The product safety with respect to E.coli 0157 for type of products you mention appears to have become a matter of debate particularly following the incidents with fruit juices. Although I believe so far no actual incidents with fermented vegetables ?
The answer to yr query may depend on yr required scope and the actual evidence.
Current FS knowledge seemed to be illustrated by items like –
acidified foods (2013) - FS considerations.pdf 208.45KB
Yr shelf life/storage method(s) comment indicates that different processes/results are in use.
I noticed this comment in one of above refs –
a 5-log reduction was achieved within 1 to 16 d depending on pH, acid concentration, and temperature.
Is the T/t data you mention valid for one particular product/mixture or ? A generic statement will require the evaluation of overall situation requirements for food safety, eg pH <=4 in combination with ? (or vice-versa).
Not sure if that helps to answer yr query or not ?
Rgds / Charles.C
PS - added -
After some more searching, the nearest example i could find to a generic statement was this -
in a representative acidified vegetable product (cucumbers) with a pH at or below 3.3, a 5-log reduction in viable cell counts for acid-resistant pathogens occurred without a heat treatment within 6 days. We have shown that manufacturers of acidified foods with pH values at or below 3.3, with acetic acid as the primary acidulent, can therefore safely produce these products without heat treatment.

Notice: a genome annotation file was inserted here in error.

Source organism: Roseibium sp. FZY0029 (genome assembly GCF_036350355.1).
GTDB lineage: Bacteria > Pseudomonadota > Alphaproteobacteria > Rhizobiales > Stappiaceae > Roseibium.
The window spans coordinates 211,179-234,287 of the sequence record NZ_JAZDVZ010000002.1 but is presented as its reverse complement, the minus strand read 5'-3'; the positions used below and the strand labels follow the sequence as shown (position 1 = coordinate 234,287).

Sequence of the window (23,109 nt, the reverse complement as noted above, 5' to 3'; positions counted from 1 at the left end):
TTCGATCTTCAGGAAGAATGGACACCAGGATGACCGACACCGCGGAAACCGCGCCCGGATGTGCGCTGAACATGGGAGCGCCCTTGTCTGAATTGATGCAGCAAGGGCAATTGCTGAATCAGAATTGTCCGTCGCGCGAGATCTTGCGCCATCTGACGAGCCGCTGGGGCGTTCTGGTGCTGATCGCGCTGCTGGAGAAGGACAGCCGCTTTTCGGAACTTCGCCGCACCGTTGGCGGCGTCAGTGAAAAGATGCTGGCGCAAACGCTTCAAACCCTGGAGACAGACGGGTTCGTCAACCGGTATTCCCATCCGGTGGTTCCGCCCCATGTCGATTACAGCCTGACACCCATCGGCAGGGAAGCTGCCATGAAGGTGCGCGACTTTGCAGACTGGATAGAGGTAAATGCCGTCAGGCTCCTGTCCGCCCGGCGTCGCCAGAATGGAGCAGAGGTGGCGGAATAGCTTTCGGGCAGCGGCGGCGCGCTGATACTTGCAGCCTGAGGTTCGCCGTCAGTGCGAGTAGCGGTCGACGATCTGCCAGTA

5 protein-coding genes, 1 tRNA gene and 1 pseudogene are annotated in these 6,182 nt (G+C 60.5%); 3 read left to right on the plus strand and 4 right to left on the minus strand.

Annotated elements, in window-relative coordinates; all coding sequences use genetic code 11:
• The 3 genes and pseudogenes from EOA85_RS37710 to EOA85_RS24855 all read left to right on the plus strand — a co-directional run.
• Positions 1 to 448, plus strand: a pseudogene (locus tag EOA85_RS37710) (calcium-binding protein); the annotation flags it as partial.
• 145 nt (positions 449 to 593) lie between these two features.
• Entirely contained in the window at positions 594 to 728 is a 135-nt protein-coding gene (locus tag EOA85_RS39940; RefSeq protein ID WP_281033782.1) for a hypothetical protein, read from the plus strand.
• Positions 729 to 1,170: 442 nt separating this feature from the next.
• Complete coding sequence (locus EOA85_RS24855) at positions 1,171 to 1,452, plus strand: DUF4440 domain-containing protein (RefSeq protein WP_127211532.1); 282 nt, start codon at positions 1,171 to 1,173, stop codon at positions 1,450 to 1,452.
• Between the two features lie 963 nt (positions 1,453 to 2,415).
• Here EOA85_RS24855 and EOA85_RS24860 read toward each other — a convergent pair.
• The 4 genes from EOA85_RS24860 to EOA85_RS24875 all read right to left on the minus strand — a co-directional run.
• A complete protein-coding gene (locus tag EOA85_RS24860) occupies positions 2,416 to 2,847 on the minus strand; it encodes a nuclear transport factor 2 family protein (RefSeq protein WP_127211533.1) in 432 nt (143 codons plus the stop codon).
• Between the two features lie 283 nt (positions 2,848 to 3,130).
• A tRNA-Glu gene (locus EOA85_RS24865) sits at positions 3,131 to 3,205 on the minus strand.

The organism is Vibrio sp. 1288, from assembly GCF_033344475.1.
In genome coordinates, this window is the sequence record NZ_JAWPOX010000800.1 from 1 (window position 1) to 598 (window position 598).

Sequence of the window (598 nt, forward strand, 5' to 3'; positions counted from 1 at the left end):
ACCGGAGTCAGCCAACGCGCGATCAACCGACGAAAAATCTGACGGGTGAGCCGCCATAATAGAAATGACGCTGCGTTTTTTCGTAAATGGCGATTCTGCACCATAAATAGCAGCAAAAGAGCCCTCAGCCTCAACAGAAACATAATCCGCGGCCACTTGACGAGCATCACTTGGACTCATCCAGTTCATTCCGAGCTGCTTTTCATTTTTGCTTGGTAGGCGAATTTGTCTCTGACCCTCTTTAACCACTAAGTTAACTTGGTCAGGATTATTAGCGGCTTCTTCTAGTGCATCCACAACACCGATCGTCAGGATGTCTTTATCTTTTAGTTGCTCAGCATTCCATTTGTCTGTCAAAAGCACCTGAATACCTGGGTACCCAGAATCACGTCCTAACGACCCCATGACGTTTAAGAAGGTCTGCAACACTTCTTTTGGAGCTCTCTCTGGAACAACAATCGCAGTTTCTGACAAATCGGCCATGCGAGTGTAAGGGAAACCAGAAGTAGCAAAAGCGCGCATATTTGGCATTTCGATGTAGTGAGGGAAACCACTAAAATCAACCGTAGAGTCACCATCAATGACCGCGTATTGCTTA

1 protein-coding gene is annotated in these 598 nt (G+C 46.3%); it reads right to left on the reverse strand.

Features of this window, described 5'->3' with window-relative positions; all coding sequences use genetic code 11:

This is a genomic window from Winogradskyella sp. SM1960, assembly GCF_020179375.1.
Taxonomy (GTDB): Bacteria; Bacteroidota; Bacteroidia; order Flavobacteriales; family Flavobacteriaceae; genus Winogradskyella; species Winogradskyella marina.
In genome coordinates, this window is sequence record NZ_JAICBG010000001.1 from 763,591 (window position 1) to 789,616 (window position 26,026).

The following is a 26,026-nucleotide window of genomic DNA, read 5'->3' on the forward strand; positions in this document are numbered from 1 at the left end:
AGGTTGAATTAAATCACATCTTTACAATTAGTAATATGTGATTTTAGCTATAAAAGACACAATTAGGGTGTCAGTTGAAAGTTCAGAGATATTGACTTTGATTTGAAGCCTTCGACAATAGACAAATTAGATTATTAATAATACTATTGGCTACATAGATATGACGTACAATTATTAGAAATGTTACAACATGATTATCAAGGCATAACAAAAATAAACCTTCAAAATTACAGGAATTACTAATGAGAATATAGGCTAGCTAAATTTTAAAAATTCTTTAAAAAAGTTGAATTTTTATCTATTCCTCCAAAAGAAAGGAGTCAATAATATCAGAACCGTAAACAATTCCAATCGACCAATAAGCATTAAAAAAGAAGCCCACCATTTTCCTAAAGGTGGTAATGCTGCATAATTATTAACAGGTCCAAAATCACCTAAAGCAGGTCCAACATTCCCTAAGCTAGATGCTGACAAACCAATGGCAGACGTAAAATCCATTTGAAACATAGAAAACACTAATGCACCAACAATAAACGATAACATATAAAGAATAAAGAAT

I guess above was the basis of yr OP. The above comment related to temperatures above 10degC. Prediction of specific T-t values will require use of D,z values.
If our CCP is <4.0 is this evidence good enough to prove why we have that
if you are asking whether a pH of, say, 3.9. will allow a 5log reduction at 10degC within 6 days, the answer requires further knowledge of the effect of pH, yr actual product, maybe other system data. If you are referring to cucumber, same conditions as above quoted research and time is proportional to pH, the answer is probably no.
Additionally, a practical situation of fermented vegetables will presumably differ to the mixture in above research ? i noticed this comment -
Given the most permissive conditions tested for the survival of E. coli O157:H7 (pH 4.5 for commercial brine samples at 23degC or pH 3.9 with brine fermented by L.mesenteroides at 10degC), a 5-log reduction was achieved within 23 d. Brine pH values below 3.3 required less than 4 d to achieve a 5-log reduction regardless of temperature (10degC or higher) with commercial brines or in active competition with LAB.(cf 6days In previous discussed acid mixture).